Space Needle (Seattle, Washington, USA – 1962)
The Space Needle is groovy in a Jetsons way. The first time I went to Seattle, I skipped the 650-high Space Needle, envisioning it as overpriced and overhyped. The next time I discovered its retrotastic groove, which highlighted Seattle’s Century 21 Exposition. Seattle is such a picturesque city that the view is always great; even in the rain, the islands of Puget Sound and the ferries in the harbor beckon, although the mountains in the distance may be hidden in the clouds. A meal in the Sky City restaurant includes a trip to the observation deck and in true Austin Powers fashion, the restaurant rotates. Groovy! For the full futuristic experience, ride the monorail into downtown & back.
Tower of the Americas (San Antonio, Texas, USA – 1968)
The 750-foot Tower of the Americas in San Antonio opened for Hemisfair ’68. Still the tallest building in San Antonio, today it is operated by Landry’s Restaurants, which offers an observation deck (branded as “Flags Over Texas”) and a restaurant and bar perfect for tourists and anniversary dinners. The view takes in the Alamodome, the interstate, the roof of the convention center, and miles of Texas landscape, even though the San Antonio skyline is not particularly distinctive. For those seeking some culture with the view, the Institute of Texan Cultures, (part of the University of Texas-San Antonio) is nearly adjacent to the tower.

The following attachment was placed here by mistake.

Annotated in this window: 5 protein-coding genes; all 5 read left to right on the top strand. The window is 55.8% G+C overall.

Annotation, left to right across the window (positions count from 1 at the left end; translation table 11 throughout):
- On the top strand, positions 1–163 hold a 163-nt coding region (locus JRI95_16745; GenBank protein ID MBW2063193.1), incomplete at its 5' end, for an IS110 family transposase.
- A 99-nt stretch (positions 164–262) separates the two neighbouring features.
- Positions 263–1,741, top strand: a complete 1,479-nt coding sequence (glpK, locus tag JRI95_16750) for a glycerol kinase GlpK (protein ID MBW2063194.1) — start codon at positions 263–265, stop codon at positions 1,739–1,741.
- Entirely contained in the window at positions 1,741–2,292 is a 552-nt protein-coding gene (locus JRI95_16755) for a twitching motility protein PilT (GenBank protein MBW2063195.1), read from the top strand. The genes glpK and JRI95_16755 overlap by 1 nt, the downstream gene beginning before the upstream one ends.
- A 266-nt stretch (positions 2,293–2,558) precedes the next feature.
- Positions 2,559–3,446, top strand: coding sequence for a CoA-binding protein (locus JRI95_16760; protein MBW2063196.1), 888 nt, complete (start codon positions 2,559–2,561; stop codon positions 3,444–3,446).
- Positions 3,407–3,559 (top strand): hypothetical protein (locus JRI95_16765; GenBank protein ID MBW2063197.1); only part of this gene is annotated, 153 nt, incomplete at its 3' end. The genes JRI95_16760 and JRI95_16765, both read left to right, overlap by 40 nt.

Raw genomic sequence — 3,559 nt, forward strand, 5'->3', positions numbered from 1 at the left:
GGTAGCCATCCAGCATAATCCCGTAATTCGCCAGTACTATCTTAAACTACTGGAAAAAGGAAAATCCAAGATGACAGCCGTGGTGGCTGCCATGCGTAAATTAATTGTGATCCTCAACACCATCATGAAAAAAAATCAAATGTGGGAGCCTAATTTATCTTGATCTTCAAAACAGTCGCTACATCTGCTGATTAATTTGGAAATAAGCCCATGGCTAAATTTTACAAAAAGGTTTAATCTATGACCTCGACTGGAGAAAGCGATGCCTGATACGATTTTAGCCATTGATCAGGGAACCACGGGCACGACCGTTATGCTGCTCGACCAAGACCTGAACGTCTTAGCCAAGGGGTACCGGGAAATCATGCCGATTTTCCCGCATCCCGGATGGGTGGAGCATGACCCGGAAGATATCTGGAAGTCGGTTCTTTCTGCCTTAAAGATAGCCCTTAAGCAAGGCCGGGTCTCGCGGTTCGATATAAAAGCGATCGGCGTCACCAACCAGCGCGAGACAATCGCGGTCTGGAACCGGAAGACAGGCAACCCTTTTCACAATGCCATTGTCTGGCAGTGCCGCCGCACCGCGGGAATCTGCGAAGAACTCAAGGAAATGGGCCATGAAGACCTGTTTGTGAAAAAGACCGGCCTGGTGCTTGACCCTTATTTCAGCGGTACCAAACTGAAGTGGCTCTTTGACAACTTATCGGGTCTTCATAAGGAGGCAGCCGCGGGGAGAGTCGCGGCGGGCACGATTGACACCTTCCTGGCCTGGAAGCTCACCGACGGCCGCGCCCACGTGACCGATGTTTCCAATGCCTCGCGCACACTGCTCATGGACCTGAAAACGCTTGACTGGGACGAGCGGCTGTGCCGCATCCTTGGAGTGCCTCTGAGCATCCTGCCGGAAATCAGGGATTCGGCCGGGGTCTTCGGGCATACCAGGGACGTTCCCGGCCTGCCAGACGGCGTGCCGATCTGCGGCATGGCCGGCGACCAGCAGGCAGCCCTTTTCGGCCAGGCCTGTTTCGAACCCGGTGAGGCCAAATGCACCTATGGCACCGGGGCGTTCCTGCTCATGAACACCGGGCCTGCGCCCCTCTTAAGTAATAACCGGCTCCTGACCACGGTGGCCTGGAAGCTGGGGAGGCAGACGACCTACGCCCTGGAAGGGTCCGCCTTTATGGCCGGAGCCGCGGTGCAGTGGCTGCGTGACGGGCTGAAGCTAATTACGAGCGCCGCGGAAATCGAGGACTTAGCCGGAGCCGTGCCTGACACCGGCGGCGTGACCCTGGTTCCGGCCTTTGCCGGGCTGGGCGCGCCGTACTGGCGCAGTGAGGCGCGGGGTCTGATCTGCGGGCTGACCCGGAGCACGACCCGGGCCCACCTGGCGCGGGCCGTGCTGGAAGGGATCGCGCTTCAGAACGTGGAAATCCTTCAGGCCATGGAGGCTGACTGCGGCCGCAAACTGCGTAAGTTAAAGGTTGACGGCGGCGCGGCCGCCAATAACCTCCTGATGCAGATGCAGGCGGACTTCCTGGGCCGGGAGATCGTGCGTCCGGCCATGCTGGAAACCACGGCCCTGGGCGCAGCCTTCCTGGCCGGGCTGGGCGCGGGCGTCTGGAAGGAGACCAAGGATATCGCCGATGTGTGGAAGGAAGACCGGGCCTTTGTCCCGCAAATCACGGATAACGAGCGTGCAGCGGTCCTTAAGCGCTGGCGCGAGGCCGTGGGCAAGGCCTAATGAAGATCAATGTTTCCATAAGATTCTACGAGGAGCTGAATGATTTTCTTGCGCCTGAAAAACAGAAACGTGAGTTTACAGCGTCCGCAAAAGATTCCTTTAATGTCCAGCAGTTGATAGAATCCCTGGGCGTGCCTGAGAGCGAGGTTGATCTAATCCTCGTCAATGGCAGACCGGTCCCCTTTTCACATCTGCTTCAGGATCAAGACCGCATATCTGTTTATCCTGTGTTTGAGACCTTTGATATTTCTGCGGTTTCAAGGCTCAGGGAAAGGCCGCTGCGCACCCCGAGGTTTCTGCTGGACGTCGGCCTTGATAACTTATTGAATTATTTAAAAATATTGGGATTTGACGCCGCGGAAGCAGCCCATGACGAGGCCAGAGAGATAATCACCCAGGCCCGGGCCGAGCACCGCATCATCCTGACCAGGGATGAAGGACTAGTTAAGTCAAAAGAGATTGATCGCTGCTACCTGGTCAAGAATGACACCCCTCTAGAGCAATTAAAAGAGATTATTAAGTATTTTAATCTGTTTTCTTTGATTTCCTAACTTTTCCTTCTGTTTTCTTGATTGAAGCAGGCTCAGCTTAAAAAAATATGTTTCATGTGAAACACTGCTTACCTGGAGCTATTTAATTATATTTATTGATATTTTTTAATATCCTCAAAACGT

Sunsphere (Knoxville , Tennessee, USA – 1982)